How it feels to dig up Bosnia’s war dead

More than 30,000 people were missing after the conflict in Bosnia-Herzegovina in the 1990s. After excavations from mass graves, DNA testing has helped to identify more than two-thirds of the bodies. How does it feel to meet the war dead?

Sanski Most, Bosnia-Herzegovina — D Sarzinski remembers the little boy’s green trousers, and the red toy truck in his pocket.

“I think we all have that one case that stays with us and gets to us. I was junior osteologist. It wasn’t my first case of a child, but it was my first case of a child that had clothing, and pants and toys and –”

She gives a pained sort of sigh.

“I can still see the toy car in his pocket. He was like five years old, man. Green pants, red toy truck. No hair, it was just bones.”

When she came across the remains of the little boy, D was working on uncovering missing people near Tuzla in eastern Bosnia-Herzegovina.

Uncovering and identifying dead children is part of her job. She is a forensic anthropologist for the International Commission on Missing Persons (ICMP), which has worked in Bosnia-Herzegovina for more than two decades. The organisation — with funding from the EU and foreign governments — has helped to identify some of the 30,000 people left missing after the 1992–1995 conflict.

Continue reading this story on my Medium site here.



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Hezbollah goes back to its roots in Lebanon: “We feel brave when we shout ‘Death to Israel’”

Thousands of people marched through Hezbollah’s stronghold in the southern suburbs of Beirut on Monday to protest US President Donald Trump’s recognition of Jerusalem as the capital of Israel.

Photo 11-12-2017 16 21 14.jpg

The militia and political party organised the rally, “in solidarity with al-Quds and Palestine”, referring to Jerusalem by its Arabic name. They welcomed western media to record the crowds’ chants of “Death to America!” “Death to Zionism!” “Death to Israel!” — slogans chanted by women pushing baby strollers and Hezbollah’s very own scout brigade alike.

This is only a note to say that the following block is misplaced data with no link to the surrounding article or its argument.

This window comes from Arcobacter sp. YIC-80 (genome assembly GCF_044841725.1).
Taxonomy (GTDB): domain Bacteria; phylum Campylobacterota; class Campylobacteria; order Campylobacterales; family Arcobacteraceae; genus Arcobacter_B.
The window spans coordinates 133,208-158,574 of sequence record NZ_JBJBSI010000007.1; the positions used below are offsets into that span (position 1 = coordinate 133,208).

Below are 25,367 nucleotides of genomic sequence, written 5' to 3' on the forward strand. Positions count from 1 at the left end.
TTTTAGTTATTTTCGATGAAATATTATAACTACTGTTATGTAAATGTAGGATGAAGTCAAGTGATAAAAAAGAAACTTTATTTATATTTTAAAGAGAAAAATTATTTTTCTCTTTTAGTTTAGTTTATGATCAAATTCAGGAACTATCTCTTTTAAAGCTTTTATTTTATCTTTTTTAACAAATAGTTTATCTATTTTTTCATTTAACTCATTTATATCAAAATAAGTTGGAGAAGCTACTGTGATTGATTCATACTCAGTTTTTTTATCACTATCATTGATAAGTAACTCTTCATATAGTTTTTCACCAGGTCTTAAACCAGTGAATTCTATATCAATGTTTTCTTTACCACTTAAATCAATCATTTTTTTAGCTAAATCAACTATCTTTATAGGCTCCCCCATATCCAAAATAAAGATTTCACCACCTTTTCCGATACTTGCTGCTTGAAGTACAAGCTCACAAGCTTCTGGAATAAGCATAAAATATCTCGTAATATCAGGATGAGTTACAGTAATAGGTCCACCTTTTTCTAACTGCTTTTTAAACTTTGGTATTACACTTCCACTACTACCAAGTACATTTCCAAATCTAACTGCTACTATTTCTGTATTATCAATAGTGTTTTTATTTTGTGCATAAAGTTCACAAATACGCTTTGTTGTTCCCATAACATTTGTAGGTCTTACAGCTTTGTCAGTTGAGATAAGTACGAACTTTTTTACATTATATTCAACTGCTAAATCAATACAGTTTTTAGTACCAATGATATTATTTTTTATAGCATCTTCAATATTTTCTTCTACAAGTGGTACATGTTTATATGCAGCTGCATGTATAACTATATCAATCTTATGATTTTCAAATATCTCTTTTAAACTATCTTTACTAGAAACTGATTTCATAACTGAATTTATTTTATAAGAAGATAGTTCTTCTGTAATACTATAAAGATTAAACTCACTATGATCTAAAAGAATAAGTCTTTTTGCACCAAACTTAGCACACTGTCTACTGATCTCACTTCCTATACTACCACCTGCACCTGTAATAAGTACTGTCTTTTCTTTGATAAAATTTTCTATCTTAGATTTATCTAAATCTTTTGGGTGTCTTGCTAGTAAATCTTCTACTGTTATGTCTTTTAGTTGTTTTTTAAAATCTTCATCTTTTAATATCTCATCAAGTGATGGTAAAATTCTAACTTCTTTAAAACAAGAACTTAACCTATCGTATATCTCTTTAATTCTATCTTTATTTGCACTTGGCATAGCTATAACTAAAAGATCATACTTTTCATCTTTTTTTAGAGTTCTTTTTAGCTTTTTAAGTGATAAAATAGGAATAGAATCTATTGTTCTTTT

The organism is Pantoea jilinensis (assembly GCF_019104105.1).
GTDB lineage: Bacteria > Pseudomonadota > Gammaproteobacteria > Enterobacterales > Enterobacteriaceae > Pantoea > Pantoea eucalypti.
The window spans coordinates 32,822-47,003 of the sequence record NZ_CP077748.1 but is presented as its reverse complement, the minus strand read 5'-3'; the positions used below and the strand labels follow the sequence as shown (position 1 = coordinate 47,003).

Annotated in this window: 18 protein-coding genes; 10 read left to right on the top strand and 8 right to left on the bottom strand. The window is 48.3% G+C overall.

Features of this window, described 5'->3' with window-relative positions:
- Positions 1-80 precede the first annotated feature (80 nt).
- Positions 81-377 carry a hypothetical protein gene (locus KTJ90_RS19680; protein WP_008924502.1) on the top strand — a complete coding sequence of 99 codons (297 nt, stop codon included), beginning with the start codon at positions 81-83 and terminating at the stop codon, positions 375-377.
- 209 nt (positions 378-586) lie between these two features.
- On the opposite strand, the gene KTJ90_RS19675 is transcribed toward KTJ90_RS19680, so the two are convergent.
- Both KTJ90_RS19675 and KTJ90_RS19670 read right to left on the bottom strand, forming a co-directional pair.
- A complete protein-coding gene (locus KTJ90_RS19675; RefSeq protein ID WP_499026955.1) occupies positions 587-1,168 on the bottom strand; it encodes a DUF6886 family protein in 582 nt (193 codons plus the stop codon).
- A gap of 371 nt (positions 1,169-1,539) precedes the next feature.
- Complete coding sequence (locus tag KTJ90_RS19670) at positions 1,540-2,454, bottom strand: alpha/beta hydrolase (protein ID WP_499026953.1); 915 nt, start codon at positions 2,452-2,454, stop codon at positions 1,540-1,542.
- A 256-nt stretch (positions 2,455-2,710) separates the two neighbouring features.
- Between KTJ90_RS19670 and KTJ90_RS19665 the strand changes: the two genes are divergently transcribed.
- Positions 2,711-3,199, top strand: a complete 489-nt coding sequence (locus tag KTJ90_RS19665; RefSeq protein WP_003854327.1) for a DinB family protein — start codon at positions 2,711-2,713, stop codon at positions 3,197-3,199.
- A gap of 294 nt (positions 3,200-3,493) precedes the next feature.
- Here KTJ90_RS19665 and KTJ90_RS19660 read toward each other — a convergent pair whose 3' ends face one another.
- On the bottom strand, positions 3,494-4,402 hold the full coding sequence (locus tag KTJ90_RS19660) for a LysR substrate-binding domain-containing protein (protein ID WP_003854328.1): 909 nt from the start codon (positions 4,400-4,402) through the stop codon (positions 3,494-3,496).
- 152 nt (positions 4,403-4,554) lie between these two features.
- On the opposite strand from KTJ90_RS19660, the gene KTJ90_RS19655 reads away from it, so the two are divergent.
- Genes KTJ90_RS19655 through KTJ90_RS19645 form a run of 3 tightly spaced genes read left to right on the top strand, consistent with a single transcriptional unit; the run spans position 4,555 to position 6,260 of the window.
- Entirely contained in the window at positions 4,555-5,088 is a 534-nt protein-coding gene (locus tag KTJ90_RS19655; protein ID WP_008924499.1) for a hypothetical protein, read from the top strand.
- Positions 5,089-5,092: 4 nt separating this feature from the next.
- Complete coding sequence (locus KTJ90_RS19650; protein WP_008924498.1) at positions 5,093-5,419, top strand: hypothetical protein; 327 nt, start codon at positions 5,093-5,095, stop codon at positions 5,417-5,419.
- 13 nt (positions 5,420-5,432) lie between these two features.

Read the rest of this report on



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Thoughts from 2016 – no fiction is more interesting than reality

One day, Hollywood will make a film based on these people’s death and suffering, I thought, as I watched in horror the photos drop of crowds fleeing Aleppo in late December. And it will be sick and horrible, and, too late, the world will realise an inch of what happened.  No fiction is ever more arresting than reality.

Death, displacement, maiming and a descent to cynicism for which there are few words. They seem to sum up 2016, which was an annus horribilis in ways I don’t need to describe again.

But against a devilish backdrop – maybe evil I fed off, a fact I am very aware of – 2016 offered me so much. I left a staff job at a newspaper in London, packed a rucksack, did some hostile environment training, and left for Turkey, and ultimately Lebanon. I felt determined and confident and like there was something to live for, for the first time in a while. My life was more precarious, of course – no salary, no office, no colleagues. But I wanted to feel challenged. With the network of friends and contacts I had slowly been building over the previous year, I could no longer just sit in London.

There have been many faces that I will not forget. In the town of Kilis, on the Syria-Turkey border, there was the 17-year-old boy Abdallah, who worked in a bakery. His long gaze spoke of his displacement and hopelessness. His family had fled from northern Syria, but now Isis was throwing rockets over the border, specifically onto the building next to their shop. “We fled from the explosions at home, and now they follow us here”, he said. “We feel like they will follow us wherever we go.”


A dead pigeon in Kilis, a victim of one of Isis’ rockets thrown onto the town

The next week, I returned to Kilis. Another man’s home had been hit by a subsequent rocket. Half the roof had been smashed away, and a pigeon lay dead in the rubble. A floppy fisherman’s hat covering the man’s eyes, he looked forlorn. He had nothing but his family, and a ruined home.


Ritsona refugee camp, Greece

The Ritsona refugee camp on mainland Greece, is one of the makeshift homes for the 50,000 people stuck in the country, after they fled violence in their homes – Syria, Iraq, Afghanistan and beyond – but European countries shut their borders. I interviewed one woman the same age as me, 25, with three children, about bringing them up in the camp. She had sheltered them and their screams from the “baramils” – the barrel bombs that had destroyed their street as they fled. When we finished speaking, she whispered to me and pointed at her hip. I realised she was asking me if I could get hold of any new underwear for her. The elastic was going on her current pair. Displacement means you cannot pop to the souk for new undergarments when you need them.